danielwertheim

danielwertheim


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Developer that lives by the mantra "code is meant to be shared".

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Using the OpParser with Nats to create a long running consumer in C#

Daniel WertheimDaniel Wertheim

I just published a post where I describe the OpParser and which lets you consume downstream ops from a NATS server. On demand, lets show how to use it with a NATS server to get a long running subscriber.

All posts in this series

Disclaimer this is still on a level where we are looking into ways of interacting with NATS from C#. When time comes there will be a packaged up GitHub repo and probably a NuGet that you can make use of. Can't wait? Look at the official one.

Get Nats running using Docker

Get a Docker environment up and running. I'm using virtual Ubuntu host where I run my Docker containers. For this excercise, all we need is one Nats server. I'll expose the port so that I can access it from my Windows dev machine:

docker run -d -p 4222:4222 --name nats1 nats  

Ta-da! Done. You now have a Nats server running. You can of course also use the demo.nats.io server as described here.

Create a long running consumer

The consumer will just connect and subscribe to the subject=foo. If it receives a PING it replies with a PONG, so that the server doesn't treat it as a Stale Connection.

var cancellation = new CancellationTokenSource();

using (var socket = SocketFactory.Create())  
{
    socket.Connect("ubuntu01", 4222);
    //socket.SendUtf8("CONNECT {\"verbose\": false}\r\n");
    socket.SendUtf8("SUB foo c1\r\n");

    Console.WriteLine("Now consuming subject 'foo'. Hit key to stop.");

    var consumingTask = Consume(socket, cancellation.Token, op =>
    {
        Console.WriteLine("===== RECEIVED =====");
        Console.Write(op.GetAsString());

        if (op is PingOp)
            socket.SendUtf8("PONG\r\n");

        var msg = op as MsgOp;
        if (msg != null)
        {
            Console.WriteLine("===== MSG =====");
            Console.WriteLine($"Subject: {msg.Subject}");
            Console.WriteLine($"QueueGroup: {msg.QueueGroup}");
            Console.WriteLine($"SubscriptionId: {msg.SubscriptionId}");
            Console.WriteLine($"Payload: {Encoding.UTF8.GetString(msg.Payload)}");
        }
    });

    Console.ReadKey();
    cancellation.Cancel();
    consumingTask.Wait();

    socket.SendUtf8("UNSUB foo c1\r\n");
    socket.Close();
}

cancellation.Dispose();  

If you don't want verbose output, like the server sending +OK to confirm ops, you could send a CONNECT {"verbose": false}\r\n message immediately after being connected.

socket.SendUtf8("CONNECT {\"verbose\": false}\r\n");  

Now, lets look at the consume method which actually reads incoming payloads from the socket as they arrive. Most of the code is actually painful task cancellation stuff. But basically. Create a NetworkStream from the Socket, then use the OpParser and do something with the messages. In this case, just invoke onReceived.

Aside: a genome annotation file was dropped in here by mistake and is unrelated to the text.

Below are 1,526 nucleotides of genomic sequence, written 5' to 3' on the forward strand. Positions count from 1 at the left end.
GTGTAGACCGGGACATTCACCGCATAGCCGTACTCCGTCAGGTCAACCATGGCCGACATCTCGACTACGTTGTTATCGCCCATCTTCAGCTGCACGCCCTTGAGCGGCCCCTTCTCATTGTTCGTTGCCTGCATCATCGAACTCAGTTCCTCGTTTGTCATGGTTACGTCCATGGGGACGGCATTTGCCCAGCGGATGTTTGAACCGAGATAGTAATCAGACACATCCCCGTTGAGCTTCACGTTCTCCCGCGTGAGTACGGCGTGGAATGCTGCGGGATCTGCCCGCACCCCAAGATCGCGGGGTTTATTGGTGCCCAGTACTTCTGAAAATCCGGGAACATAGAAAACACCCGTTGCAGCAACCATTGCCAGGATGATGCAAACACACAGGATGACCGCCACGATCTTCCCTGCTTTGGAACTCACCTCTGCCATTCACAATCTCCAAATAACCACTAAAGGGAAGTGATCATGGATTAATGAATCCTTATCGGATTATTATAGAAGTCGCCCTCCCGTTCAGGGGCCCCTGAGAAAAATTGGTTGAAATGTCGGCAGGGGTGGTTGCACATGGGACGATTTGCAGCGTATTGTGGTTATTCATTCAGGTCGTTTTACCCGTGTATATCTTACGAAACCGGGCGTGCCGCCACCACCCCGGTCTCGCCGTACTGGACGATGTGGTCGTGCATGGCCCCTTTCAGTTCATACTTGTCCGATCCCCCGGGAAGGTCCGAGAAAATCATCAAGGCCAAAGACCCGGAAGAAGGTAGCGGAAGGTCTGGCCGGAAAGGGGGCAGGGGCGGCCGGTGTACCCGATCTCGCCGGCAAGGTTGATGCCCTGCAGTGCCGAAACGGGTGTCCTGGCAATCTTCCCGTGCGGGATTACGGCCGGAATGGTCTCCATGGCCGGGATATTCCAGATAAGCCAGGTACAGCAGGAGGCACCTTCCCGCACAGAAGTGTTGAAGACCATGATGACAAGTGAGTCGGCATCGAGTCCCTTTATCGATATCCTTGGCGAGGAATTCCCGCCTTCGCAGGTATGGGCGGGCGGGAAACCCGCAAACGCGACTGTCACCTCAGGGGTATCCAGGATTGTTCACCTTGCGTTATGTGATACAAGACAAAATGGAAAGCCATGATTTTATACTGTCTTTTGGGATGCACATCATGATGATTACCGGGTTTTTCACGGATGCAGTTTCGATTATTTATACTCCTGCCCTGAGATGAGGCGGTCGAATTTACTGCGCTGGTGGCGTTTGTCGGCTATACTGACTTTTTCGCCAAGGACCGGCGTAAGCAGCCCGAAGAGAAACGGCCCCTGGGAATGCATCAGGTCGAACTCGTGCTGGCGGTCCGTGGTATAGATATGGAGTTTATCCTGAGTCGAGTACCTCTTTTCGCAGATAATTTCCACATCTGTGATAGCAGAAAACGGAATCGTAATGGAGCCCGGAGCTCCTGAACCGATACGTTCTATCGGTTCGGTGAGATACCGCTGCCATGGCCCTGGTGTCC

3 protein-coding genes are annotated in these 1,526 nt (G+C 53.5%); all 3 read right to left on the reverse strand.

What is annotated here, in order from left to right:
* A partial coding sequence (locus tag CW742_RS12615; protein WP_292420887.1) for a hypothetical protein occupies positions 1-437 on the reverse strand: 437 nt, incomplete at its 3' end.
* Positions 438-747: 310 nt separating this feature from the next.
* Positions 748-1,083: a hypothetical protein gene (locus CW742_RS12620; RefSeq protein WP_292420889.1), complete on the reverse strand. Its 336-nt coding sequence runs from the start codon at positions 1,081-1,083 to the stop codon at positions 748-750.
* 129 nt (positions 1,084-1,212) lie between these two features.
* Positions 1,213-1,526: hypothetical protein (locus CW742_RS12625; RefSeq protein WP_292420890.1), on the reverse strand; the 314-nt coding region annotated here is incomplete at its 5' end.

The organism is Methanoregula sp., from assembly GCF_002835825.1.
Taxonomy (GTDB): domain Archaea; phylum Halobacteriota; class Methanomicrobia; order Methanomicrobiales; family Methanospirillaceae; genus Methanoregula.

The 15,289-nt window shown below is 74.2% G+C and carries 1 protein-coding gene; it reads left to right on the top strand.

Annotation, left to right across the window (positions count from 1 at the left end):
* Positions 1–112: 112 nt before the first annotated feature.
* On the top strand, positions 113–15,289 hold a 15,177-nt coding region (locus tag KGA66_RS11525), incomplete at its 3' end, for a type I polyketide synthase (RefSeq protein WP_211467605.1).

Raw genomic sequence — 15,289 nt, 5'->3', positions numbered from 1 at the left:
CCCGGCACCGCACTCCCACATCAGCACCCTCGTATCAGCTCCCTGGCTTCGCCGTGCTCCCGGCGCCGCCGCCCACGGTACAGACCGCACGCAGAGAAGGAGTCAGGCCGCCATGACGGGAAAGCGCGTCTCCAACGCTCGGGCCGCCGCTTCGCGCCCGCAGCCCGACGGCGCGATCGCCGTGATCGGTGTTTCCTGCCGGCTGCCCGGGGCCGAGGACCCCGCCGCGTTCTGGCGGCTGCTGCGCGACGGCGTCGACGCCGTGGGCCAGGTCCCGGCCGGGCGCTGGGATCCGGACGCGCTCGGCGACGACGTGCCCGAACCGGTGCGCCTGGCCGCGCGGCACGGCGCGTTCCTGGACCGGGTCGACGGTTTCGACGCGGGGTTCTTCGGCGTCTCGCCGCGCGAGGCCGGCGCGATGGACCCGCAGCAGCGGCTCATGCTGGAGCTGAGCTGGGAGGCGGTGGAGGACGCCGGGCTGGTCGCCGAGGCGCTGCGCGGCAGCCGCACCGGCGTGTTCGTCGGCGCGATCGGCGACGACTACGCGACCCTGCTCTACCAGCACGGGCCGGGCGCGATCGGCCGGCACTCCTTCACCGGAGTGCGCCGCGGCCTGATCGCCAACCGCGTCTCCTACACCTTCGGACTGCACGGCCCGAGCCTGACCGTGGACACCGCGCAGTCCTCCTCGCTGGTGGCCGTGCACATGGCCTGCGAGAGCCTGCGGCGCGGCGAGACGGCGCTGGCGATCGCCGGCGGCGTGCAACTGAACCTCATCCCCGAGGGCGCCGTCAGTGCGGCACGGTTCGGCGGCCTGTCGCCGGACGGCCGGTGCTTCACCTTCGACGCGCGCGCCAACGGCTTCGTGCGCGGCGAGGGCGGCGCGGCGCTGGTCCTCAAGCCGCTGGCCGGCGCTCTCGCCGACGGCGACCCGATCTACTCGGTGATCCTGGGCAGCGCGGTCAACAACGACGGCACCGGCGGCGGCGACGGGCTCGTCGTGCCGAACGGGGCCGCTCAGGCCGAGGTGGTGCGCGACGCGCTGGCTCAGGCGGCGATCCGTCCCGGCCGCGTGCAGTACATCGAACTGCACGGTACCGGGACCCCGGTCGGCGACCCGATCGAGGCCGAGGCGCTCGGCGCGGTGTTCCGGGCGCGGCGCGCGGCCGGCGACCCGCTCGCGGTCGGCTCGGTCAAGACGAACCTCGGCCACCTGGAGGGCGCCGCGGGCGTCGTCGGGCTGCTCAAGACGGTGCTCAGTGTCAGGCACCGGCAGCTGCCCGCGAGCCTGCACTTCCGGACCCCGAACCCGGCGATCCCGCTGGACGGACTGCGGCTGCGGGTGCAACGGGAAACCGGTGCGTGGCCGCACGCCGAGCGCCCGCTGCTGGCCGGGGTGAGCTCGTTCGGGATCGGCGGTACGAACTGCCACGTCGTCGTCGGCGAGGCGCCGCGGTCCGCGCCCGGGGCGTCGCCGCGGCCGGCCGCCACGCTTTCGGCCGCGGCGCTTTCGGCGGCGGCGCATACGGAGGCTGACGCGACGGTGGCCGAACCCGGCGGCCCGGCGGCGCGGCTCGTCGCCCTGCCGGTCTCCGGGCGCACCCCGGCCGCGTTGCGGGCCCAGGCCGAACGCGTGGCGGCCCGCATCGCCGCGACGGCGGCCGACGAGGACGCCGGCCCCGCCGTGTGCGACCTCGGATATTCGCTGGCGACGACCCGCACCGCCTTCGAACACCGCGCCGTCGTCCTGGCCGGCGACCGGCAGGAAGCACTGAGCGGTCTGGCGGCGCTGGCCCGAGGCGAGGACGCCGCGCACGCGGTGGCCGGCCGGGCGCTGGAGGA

private static Task Consume(  
    Socket socket,
    CancellationToken cancellation,
    Action<IOp> onReceived)
{
    var opParser = new OpParser();

    return Task.Factory.StartNew(() =>
    {
        using (var ns = new NetworkStream(socket, FileAccess.Read, false))
        {
            Func<bool> hasData = () =>
                ns.DataAvailable &&
                !cancellation.IsCancellationRequested;

            while (!cancellation.IsCancellationRequested)
            {
                SpinWait.SpinUntil(() =>
                    ns.DataAvailable ||
                    cancellation.IsCancellationRequested);

                if (cancellation.IsCancellationRequested)
                    break;

                foreach (var op in opParser.Parse(ns, hasData)
                    .Take(2)
                    .TakeWhile(op => !cancellation.IsCancellationRequested))
                {
                    onReceived(op);
                }
            }
        }
    }, cancellation, TaskCreationOptions.LongRunning, TaskScheduler.Default);
}

And a little extension method, since Nats wants UTF8 encoded messages:

public static class SocketExtensions  
{
    public static void SendUtf8(this Socket socket, string data)
        => socket.Send(Encoding.UTF8.GetBytes(data));
}

With this in place, you can just start publishing messages to the subject foo and you should see it being shown in the consumer console. Silently answering to PING messages.

There's more to come. Like sending PING messages to the server to see it's still there. How to handle Request-Response messaging pattern. How to combine it with publishing over the same socket.

//Daniel

Developer that lives by the mantra "code is meant to be shared".

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